With roughly two weeks to go until the midterm election, officials in Maricopa County are hoping it goes off problem-free.
You may recall dozens of polling sites opened late during the August primary.
That helped spark both an internal and external audit into the problems. Maricopa County Recorder Adrian Fontes has laid blame on a contractor for failing to provide adequate resources to ensure check-in systems were operational. Going forward, Fontes says his office will rely on election workers to set up equipment, not a contractor.
"The biggest change we're making is that we're trusting our own folks," Fontes said.
Fontes addressed the Maricopa County Board of Supervisors on Monday, as the board sought an update on plans for the midterm election. A representative for an outside auditing firm also addressed the board.
"What this is coming down to is...detail," said Board of Supervisors Chairman Steve Chucri. "I think we heard that loud and clear today, it's going to come down to details."
The outside auditing firm laid out a list of recommendations but indicated there are no major hurdles to a successful election.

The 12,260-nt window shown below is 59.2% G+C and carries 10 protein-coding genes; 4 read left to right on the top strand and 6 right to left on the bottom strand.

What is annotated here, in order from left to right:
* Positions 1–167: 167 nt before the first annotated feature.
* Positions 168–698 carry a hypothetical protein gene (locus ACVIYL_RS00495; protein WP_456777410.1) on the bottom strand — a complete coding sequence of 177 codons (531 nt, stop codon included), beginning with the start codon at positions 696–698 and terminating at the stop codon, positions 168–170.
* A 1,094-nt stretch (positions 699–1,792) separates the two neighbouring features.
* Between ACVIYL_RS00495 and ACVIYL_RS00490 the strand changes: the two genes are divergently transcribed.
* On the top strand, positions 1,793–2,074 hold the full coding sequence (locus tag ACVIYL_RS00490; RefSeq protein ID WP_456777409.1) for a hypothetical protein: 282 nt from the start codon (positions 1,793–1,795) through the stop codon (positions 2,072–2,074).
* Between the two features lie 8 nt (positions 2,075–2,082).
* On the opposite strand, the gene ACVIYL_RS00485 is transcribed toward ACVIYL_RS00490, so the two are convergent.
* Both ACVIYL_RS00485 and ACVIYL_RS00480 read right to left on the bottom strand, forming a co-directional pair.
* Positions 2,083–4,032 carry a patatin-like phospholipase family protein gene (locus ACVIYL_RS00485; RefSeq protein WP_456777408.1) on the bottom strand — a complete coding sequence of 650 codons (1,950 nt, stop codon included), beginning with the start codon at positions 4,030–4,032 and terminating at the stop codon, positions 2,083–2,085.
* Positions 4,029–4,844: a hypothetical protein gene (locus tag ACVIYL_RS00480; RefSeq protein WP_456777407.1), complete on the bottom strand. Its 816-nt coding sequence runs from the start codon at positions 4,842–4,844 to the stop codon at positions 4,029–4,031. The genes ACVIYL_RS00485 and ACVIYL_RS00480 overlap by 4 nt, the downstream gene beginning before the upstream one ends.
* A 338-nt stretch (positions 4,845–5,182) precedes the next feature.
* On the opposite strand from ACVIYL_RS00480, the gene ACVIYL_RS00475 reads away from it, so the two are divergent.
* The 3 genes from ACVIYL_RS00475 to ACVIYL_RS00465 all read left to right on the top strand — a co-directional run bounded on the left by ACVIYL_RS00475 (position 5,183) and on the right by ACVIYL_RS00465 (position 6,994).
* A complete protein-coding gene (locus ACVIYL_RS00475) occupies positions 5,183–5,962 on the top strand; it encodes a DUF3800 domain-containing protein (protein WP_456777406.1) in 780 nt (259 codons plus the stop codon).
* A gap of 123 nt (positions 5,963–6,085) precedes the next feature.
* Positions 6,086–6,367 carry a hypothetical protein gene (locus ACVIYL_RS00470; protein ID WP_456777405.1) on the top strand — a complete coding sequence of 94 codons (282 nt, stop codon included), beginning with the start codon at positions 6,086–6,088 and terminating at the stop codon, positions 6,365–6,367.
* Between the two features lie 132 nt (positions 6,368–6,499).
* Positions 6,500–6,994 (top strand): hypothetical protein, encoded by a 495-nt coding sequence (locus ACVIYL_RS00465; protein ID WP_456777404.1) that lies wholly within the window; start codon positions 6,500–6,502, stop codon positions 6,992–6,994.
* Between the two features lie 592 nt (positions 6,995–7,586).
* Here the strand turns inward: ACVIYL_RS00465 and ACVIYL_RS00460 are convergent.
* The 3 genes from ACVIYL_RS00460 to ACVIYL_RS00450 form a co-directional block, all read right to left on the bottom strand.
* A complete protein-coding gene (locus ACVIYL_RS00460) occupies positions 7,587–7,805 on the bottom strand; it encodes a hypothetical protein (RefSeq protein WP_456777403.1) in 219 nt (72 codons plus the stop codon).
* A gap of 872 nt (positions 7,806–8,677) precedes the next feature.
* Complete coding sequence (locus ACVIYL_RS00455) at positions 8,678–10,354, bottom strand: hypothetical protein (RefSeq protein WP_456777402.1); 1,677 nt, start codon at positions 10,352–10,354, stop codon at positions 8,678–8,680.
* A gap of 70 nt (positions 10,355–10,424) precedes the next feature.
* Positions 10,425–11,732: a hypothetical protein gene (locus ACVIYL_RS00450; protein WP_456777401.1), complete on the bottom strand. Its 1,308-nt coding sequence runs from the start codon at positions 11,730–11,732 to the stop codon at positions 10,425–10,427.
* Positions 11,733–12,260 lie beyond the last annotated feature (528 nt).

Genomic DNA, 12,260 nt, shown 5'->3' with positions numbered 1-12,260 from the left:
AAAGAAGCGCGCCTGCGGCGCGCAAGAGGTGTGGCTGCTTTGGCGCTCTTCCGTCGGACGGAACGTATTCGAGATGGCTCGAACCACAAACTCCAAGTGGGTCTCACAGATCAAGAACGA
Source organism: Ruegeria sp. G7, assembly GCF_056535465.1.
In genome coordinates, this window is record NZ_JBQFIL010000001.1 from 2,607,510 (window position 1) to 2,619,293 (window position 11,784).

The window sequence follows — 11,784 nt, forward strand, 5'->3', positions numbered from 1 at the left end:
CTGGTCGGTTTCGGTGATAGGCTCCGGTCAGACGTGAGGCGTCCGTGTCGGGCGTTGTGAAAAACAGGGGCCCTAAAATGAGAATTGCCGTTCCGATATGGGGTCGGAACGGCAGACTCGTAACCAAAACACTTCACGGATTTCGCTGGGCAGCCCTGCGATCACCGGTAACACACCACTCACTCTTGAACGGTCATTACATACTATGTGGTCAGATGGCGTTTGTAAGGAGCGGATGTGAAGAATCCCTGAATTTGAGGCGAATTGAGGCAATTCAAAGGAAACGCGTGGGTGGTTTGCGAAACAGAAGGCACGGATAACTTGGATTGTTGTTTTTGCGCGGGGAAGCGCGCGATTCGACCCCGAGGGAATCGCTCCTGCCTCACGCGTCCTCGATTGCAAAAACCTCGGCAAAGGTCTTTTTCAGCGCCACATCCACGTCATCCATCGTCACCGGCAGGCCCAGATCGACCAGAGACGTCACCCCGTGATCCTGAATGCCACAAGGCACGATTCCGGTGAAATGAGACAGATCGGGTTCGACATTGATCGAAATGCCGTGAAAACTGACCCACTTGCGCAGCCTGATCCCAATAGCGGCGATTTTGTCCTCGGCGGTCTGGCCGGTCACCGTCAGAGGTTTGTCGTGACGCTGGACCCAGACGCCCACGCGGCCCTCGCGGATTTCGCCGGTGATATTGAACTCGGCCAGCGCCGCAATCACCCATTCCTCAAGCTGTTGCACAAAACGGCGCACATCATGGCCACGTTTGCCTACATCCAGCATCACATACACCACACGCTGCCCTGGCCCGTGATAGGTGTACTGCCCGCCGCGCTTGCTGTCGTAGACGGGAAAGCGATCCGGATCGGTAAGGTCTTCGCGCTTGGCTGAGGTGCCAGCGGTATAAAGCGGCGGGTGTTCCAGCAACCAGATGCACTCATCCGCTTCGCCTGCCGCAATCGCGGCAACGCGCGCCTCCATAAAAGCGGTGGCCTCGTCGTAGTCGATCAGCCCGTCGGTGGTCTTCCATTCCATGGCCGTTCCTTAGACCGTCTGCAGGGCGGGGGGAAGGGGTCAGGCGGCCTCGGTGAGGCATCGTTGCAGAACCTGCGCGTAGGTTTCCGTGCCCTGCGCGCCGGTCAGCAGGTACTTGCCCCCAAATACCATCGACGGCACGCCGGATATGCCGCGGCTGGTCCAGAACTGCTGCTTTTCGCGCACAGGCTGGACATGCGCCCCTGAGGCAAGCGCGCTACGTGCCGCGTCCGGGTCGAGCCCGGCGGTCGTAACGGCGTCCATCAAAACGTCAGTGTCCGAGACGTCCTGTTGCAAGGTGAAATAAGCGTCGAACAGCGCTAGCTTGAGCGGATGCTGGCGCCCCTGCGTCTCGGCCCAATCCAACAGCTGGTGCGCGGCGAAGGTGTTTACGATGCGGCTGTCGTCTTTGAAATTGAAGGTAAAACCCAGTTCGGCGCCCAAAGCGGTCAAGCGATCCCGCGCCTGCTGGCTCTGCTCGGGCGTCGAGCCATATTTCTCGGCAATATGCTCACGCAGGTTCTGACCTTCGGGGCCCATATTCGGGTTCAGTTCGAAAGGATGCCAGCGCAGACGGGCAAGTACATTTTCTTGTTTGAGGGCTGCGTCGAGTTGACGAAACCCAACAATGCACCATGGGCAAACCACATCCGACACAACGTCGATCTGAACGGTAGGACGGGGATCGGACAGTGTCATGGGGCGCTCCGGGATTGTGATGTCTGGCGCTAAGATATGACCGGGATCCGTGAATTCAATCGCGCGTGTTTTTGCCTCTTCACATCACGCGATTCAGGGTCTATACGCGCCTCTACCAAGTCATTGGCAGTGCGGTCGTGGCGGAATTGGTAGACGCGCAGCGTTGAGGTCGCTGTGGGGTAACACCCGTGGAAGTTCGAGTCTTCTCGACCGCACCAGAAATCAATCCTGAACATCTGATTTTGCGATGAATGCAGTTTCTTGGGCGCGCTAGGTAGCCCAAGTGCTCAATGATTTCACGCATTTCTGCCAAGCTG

"We observed, through our interviews and our meetings with the Recorder's Office, a huge effort to correct problems that were identified during the primary elections," said Bill Brown with BerryDunn.
Still, several board members expressed concern.
"I'm concerned about training, I'm concerned about clarified processes and procedures," said District 1 Supervisor Denny Barney. "Mostly, I'm concerned about communication."
Some of the concerns raised centered around ensuring election workers are adequately trained, and election-day equipment is properly tested.
"I think there's probably more we can be doing, quite frankly," Chucri said. "I think we can be doing more testing."
Fontes has faced scrutiny in recent weeks after the issues in the August primary. He expressed confidence on Monday in his office's ability to put on a successful election.
"I'm confident that the system is going to be a hell of a lot better than it was in August when we set records for voters in Maricopa County," Fontes said.